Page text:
Right in the heart of La Paz’ middle class San Pedro neighborhood lies one of the world’s most notorious prisons. Cárcel de San Pedro (San Pedro Prison) reached international fame in 2003 when Australian law graduate Rusty Young released his first novel, Marching Powder: A True Story of Friendship, Cocaine, and South America’s Strangest Jail. The bestselling book captivated readers for its harrowing insight into the lawlessness and corruption inside the now-infamous jail. After all, this is a prison that is completely self-run, where police only patrol the perimeter to thwart potential escape efforts, leaving governance entirely in the hands of the criminals inside.
Three thousand inmates cram into the chaotic prison that was originally designed for just 600. They are not assigned rations or accommodation by the state, instead relying on the generosity of family members or income from menial jobs on the inside. There are a number of employment opportunities inside the jail, from bar tenders, chefs, waiters and shopkeepers, to security guards, politicians and real estate agents. Some years ago, there were even guided tours given inside the prison. Corrupt guards would allow English-speaking guides to escort foreign tourists through the complex, some of whom stayed overnight to enjoy wild, cocaine-fueled parties.
Much like life in the free world, society inside the prison is divided into classes depending on the economic wealth of the inmate. The poorest reside in notoriously dangerous sections which are crammed full of addicts sharing with up to five people in a cell designed for one. But the quality of accommodation increases dramatically for those with financial means, with the richest living in fancy, gated communities that are segregated from the rest. Many of these are corrupt businessmen, politicians or narco-traffickers who enjoy luxuries such as flat-screen TVs, wifi, or even Jacuzzis.
The process of purchasing accommodation is surprisingly formal. Available cells are advertised on leaflets throughout the complex and buyers purchase their cells directly from the prison mayor or through a freelance real estate agent. Taxes must be paid on real estate to cover things like maintenance, security, cleaning, renovation, and even the occasional event. After agreeing on a price, titles are signed in front of an authorized witness who verifies the details and formalizes the transaction with an official seal. Prices range from US$20 for floor space in a cramped cell to US$5,000 or more for the prison’s finest apartments. Those who cannot afford to buy a cell can rent one for cash or in exchange for work.
The prison also has a remarkably well-structured political system. Each section has its own administrative officials who oversee housing, security, punishment and sanitation arrangements. Their salaries come from funds raised by internal fees and taxes, which are managed by the prison treasurer. A prison mayor is democratically elected on an annual basis, and enjoys the highest authority in the community.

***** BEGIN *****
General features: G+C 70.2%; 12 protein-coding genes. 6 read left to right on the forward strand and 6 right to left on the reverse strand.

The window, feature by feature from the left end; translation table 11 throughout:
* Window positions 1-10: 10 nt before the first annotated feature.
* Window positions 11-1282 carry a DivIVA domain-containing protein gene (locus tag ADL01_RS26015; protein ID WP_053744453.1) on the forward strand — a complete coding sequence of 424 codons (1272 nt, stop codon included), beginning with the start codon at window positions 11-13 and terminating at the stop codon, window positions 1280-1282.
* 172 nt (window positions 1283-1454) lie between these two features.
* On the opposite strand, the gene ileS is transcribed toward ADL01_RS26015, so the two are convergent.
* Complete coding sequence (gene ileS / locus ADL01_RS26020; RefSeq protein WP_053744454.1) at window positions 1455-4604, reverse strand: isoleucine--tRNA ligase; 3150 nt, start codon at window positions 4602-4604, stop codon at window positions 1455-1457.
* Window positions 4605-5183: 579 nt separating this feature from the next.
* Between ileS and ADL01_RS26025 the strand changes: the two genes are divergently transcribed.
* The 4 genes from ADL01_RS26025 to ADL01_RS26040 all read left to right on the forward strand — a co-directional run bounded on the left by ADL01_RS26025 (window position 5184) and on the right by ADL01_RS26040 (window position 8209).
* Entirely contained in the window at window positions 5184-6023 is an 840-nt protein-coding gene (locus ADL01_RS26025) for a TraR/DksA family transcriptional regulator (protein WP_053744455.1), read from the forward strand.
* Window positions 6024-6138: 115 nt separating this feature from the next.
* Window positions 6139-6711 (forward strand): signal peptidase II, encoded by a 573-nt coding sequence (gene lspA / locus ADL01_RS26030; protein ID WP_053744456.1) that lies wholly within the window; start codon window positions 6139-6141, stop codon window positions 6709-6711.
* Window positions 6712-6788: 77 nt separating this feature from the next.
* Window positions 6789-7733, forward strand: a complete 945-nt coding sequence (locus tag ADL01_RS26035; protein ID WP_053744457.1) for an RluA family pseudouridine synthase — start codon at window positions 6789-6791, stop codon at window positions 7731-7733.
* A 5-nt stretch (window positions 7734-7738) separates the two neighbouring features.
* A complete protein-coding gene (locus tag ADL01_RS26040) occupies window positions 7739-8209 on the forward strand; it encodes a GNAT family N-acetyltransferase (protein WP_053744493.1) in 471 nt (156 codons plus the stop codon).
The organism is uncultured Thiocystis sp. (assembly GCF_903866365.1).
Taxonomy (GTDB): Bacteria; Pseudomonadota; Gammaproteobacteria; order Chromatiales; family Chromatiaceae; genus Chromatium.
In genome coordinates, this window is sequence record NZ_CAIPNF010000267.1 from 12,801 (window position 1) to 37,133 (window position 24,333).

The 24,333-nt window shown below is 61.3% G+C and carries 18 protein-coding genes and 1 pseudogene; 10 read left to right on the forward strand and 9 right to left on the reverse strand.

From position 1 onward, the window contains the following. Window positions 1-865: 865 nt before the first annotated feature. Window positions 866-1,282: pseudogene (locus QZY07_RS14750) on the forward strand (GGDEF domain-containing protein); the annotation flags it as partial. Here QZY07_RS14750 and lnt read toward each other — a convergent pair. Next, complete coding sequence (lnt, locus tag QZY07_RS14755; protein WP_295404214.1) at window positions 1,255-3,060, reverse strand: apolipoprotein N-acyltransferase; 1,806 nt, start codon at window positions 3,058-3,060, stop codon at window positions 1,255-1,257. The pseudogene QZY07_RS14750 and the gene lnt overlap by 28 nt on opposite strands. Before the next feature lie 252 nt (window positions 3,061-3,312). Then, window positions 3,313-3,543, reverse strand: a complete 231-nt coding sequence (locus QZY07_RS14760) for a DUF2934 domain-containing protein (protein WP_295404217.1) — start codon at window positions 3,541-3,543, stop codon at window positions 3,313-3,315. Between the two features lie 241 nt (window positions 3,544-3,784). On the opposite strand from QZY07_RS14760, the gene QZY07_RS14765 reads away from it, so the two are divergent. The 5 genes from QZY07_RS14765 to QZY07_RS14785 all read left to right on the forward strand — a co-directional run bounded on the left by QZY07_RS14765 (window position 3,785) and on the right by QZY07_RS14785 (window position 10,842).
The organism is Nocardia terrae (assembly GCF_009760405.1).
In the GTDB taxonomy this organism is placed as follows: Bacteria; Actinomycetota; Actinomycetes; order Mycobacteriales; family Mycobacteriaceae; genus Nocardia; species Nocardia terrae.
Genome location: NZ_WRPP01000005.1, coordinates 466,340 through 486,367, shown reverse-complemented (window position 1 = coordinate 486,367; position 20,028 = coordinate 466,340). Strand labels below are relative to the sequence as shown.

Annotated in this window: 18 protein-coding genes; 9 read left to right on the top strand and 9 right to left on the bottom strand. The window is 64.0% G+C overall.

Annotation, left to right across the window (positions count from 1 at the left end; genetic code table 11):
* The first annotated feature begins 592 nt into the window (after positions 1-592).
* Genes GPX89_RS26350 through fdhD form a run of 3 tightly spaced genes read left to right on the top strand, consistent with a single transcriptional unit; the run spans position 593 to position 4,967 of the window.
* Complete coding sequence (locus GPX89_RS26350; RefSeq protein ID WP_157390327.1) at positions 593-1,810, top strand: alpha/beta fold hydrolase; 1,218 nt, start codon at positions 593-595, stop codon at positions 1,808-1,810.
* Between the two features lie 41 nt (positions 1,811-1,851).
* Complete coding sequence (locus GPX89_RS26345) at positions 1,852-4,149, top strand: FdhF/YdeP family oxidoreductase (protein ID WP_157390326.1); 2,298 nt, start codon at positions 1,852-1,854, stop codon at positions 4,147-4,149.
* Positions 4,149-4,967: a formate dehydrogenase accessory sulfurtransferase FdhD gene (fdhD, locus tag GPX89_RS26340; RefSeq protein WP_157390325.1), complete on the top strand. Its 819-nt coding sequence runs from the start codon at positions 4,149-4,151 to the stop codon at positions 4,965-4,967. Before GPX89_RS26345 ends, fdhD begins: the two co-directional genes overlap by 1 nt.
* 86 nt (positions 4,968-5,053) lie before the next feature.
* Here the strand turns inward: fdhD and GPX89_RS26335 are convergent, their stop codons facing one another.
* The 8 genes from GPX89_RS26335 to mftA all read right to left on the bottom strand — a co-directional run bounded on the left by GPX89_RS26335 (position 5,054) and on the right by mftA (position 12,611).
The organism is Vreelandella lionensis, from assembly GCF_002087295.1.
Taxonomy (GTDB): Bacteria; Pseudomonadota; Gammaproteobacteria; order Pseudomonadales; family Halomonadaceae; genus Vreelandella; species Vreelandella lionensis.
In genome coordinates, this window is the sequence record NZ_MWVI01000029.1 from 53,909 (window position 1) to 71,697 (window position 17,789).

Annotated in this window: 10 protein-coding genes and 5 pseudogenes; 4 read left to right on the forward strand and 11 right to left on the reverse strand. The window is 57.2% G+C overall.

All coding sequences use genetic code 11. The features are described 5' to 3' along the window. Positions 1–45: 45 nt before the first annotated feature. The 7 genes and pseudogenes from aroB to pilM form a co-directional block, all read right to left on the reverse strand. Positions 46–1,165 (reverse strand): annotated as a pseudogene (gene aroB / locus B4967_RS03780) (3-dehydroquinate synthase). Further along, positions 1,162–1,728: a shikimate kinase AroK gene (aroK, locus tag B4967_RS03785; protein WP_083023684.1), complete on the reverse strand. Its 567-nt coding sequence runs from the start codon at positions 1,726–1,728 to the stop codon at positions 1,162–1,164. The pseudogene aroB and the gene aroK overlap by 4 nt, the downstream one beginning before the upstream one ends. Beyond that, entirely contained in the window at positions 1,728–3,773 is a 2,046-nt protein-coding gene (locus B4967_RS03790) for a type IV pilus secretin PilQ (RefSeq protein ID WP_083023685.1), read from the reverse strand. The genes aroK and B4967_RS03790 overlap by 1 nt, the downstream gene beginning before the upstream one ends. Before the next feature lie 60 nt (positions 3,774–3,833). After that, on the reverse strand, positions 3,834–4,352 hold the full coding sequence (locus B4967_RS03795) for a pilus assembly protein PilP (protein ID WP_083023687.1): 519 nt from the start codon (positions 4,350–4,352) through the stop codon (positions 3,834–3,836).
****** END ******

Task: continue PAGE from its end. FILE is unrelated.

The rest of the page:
Due to a lack of police presence inside the facility, large-scale cocaine production is undertaken to bring much-needed income into the community. Huge, elaborate labs produce what is said to be the country’s finest cocaine, while smaller clandestine operations produce just enough to supply the prison’s many addicts. The good stuff is smuggled out daily through visiting family members, a practice casually referred to as negocios (business). Unsurprisingly, addiction is rife throughout the complex. The majority of users smoke base, leftover residue from the production process that is highly addictive. Eighty percent of inmates are inside for drug-related offences, and 75 percent are still awaiting trial.
Women are forced to live on the inside with their husbands as they can’t afford to support themselves alone. Many bring their children with them, who only leave once a day to attend a nearby school. Life on the inside leaves the women and children vulnerable to abuse, resulting in frequent occurrences of rape. The worst of which caused the death of a young child whose perpetrator was later caught and beaten to death in what is known as justicia comunitaria (community justice).
The Bolivian government has been planning the prison’s closure for years now due to overcrowding, rampant drug production and the inability to protect innocent family members from abuse. It also happens to occupy a large portion of prime inner-city real estate, undoubtedly worth significant money. Upon closure, most prisoners will be sent to Chonchocoro, a notoriously harsh and strictly controlled prison in the impoverished city of El Alto. Every time the issue is brought up the inmates riot in a desperate attempt to protect their homes and community. As bad as San Pedro may seem, living conditions for even the poorest residents are preferable to those of Chonchocoro.